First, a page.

“You will find the same delight in the ornate in the poorest villages where the severity of a door is mitigated by a charming piece of carving, and where the trellis of the windows forms a complicated and graceful pattern. You can seldom cross a bridge, in however unfrequented a district, without seeing in it the hand of an artist. The stones are so laid as to make an intricate decoration, and it seems as though these singular people judged with a careful eye whether a flat bridge or an arched one would fit in best with the surrounding scene. The balustrade is ornamented with lions or with dragons. I remember a bridge that must have been placed just where it was for the pure delight of its beauty rather than for any useful purpose, since, though broad enough for a carriage and pair to pass over it, it served only to connect a narrow path that led from one ragged village to another. The nearest town was thirty miles away. The broad river, narrowing at this point, flowed between two green hills, and nut trees grew on the bank. The bridge had no balustrade. It was constructed of immense slabs of granite and rested on five piers; the middle pier consisted of a huge and fantastic dragon with a long and scaly tail. On the sides of the outer slabs, running the whole length of the bridge, was cut in very low relief a pattern of an unimaginable lightness, delicacy and grace. ”
Taiwan is where Feng Shui still has a strong influence, it was even a big issue in the 2004 Presidential election ➚. A consultant advises on all sorts of things such as why an excess of road traffic accidents take place. It also has remained strong in Hong Kong where the advice of a practitioner will be sought on all construction projects. In Mainland China the effect of suppression of all superstitions during the period 1949 to 1990 is still felt, there is far less importance given to Feng Shui concerns. In recent years it has seen a revival and anyone rich enough may seek a practitioner's advice for house and grave placement.
Wood 木 mùGreen
note E (mi) ➚
☳ 震 zhèn
created by Water
consumed by Fire
Fire 火 huǒRed
note G (so) ➚
Sheep or Goat
☲ 离 lí
created by Wood
consumed by Earth
Earth 土 tǔYellow and Brown
note C (do) ➚
Cow or Ox
☷ 坤 kūn
created by Fire
destroyed by Metal
Metal 金 jīnWhite and Gold
note D (re) ➚
☰ 乾 qián
produced by Earth
consumed by Water
Water 水 shuǐBlack and Dark Blue
note A (la) ➚
☵ 坎 kǎn
spleen and kidneys
collected by Metal
consumed by Wood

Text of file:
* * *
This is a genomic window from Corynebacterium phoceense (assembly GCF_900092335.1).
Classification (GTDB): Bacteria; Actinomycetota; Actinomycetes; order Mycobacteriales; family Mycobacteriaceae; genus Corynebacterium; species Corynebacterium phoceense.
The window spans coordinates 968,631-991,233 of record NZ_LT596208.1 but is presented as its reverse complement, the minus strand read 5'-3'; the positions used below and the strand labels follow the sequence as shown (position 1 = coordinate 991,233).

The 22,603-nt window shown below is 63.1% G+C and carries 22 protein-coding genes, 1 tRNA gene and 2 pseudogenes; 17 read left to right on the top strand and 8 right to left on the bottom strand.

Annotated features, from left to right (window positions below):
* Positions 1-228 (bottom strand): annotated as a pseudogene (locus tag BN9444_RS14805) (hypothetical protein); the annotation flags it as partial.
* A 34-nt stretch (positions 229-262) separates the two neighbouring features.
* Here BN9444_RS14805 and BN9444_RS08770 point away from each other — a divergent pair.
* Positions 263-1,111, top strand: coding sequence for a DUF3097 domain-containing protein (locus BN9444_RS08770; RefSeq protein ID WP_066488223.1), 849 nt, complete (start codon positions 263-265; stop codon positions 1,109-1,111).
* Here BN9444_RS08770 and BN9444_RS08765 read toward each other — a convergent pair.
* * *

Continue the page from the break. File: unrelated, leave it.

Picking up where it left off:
Using Feng Shui
Life then is a matter of taking account of these essential properties to live in harmony with the world. The placement of a house in the landscape will ideally be facing south in front of a bend in a river with a hill behind it. The Forbidden City is the supreme example of this. The location chosen lacked a 'hill' to the north, so this was built artificially and stands as Jingshan 'Coal' hill to this day. The 'Golden River Stream' was channeled to run in a loop south of the main complex of buildings. The ideal sunny location for a house coincides with most people's idea of a nice place to live it is not surprising that Feng Shui has many followers including Donald Trump and more recently the cricketer Geoff Boycott ➚ revealed himself to be a believer. Practitioners take into account the wider context of the environment, a holistic approach, not objects studied in isolation. Some years ago Feng Shui became a fad in both America and Europe. To make more appealing for a western audience the ancient system lost the spiritual side (demons and graves) and concentrated on the more materialistic claims (good fortune and health).
There are two main schools of Feng Shui: the ‘Forms Shool’ that puts the position in landscape as the key factor and the ‘Orientation School’ that use an accurate compass on its own to determine properties of places. Modern schools also include the Bagua school that uses the eight Yi Jing trigrams as the main inspiration; the Flying Star school that takes the stars surrounding the Great Bear constellation as their starting point and the Black Hat sect founded by Lin Yun ➚ in the US.
Feng Shui practitioners are particularly concerned to produce a smooth and curved motion of Qi; any sharp, straight tower or path or road can generate a poisonous arrow ➚ of too vigorous a flow of Qi. Obstacles that block the flow of Qi should also be avoided. Practitioners can then advise on how to mitigate the effects, often by diverting the direct flow ; plants; wind chimes and mirrors can be used to calm the flow.
Feng Shui compass
Here is an example of a simple Luo Pan (罗盘 Luó pán) compass with only a few concentric dials.
Twenty four Mountain Directions (二十四山 èr shí sì shān)
Feng shui places great importance on compass direction, and to achieve greater accuracy 24 rather than 4 compass points are used. There are eight main divisions (bagua) with each trigram divided into three mountain zones. They are the 12 earthly branches; 8 of the 10 heavenly stems and 4 of the 8 trigrams (representing their positions on the taiji figure). The twenty four directions form the most important ring of symbols on a 罗盘 luó pǎn (or lopan) compass which divides the circle into equal 15° segments.
|Character||Type||Yin or yang||Direction|
|坤 kūn ☷||trigram||yang|
|乾 qián ☰||trigram||yang|
|Character||Mountain||Yin or yang||Direction|
|艮 gèn ☶||trigram||yang|
|巽 xùn ☴||trigram||yang|
Many compasses, particularly those for sea navigation divide each of the 24 mansions of 15° into three giving a total of 72 named directions giving a much finer compass resolution. These are all named after the two mansions they fall between. So 丙 bǐng and 午 wǔ for example are given the two intermediaries: 午丙 wǔ bǐng 170° and 丙午 bǐng wǔ 175°.